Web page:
I made a comment recently that, no other person is a threat to us unless its violence.
Your husband’s secretary, the cute girl working behind the reception counter at the gym, the hot lady dancing near your husband on the dance floor and giving him the eye of interest, a co-worker and so on.
It seems that many women (and men) have moderate to high levels of jealousy regarding their spouses/partners.
Here are a few examples of the thinking patterns that supports jealous thoughts and feelings.
Faulty thinking: If my partner finds another attractive, then my relationship is at risk, as ‘they’ may ‘steal’ them from me. all others are a risk to my relationship security.
Fantasy thinking: My partner will never find anyone more attractive than me, I will be his/her end all be all. He/she will never have interest in being with another sexually because they are completely fulfilled, aroused and satisfied that I am the best lover.
Fear, Self-Loathing thinking: Oh look, she is prettier than I, I am ugly/fat, of course my partner will want another, I know he’ll leave me for her. I hate her.
Wise thinking: If my partner finds another attractive, he/she is appreciating the beauty in another. I feel secure in myself and in my relationship. If evidence comes up that my partner crosses physical boundaries with this individual, then we will address it at that time. Being human, we will find others attractive and have sexual interest in them, in my relationship we recognize this and work to maintain our monogamy. If our monogamy is challenged, I have many choices as to how to handle the situation.
It is a faulty logic that is superceding our rational mind and higher sense of self. When we engage in faulty logic we increase our anxieties, feel scared and lessen our own sense of worth.
Dr Helen Fisher explains jealousy in an article for O magazine,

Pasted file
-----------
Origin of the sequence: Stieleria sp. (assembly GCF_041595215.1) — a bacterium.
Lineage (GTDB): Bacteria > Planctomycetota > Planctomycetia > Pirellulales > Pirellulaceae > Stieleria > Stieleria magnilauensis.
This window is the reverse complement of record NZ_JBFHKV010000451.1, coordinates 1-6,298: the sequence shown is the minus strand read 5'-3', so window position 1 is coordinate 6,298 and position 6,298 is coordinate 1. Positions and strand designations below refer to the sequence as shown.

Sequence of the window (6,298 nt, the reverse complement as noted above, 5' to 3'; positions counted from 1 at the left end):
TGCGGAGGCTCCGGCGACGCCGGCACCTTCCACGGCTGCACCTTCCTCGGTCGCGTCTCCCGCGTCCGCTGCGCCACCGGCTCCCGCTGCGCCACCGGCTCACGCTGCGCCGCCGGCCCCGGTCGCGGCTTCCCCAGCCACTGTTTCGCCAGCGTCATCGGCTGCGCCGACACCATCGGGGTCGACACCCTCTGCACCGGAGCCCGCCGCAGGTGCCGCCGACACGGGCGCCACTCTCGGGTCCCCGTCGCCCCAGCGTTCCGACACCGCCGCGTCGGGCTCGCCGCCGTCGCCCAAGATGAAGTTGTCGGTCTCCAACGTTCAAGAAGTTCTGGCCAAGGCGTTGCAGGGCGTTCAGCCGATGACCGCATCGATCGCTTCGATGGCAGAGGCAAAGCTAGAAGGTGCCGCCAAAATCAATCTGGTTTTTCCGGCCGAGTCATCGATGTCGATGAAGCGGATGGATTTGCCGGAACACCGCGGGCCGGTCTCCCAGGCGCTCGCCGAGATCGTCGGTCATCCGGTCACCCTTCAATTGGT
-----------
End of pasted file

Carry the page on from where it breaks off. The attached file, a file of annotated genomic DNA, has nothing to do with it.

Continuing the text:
“Why do we feel jealousy? Therapists often regard the demon as a scar of childhood trauma or a symptom of a psychological problem. And it’s true that people who feel inadequate, insecure, or overly dependent tend to be more jealous than others. But the “monster” actually evolved for positive reasons. Throughout our primordial past it discouraged desertion by a mate, bolstering the family unit and enabling the survival of the young. At the same time, it has pushed us to abandon philanderers—and many a futile match—in favor of more stable and rewarding partnerships. Jealousy can even be good for love. One partner may feel secretly flattered when the other is mildly jealous. And catching someone flirting with your beloved can spark the kind of lust and romance that reignites a relationship.”
“But jealousy can go seriously awry. Some people, for no apparent reason, become consumed by it, undermining their self-esteem, and even driving their partner into another’s arms—the very outcome they had feared.” Read more: http://www.oprah.com/relationships/Understanding-Jealousy-Helen-Fisher-PhD-on-Relationships#ixzz2vmqoA8vx
One can utilize their feelings of jealousy in a positive way, to explore what is promoting their jealous feelings and get to the root of the concern. It may allow you to shift from fearful thinking into wise thinking, or it may be a neon sign letting you know that a big problem resides in your relationship.
No one is a threat to our relationship, if our partner steps out emotionally and/or physically, it is not because of the other person, it IS because of your partners choice.
Remind yourself of your worth and value, shift into healthy-wise thinking, support a relationship that has boundaries in which you feel comfortable. When a problem arrives address it, until then, don’t let your Jealous Bones create havoc in a likely unnecessary situation.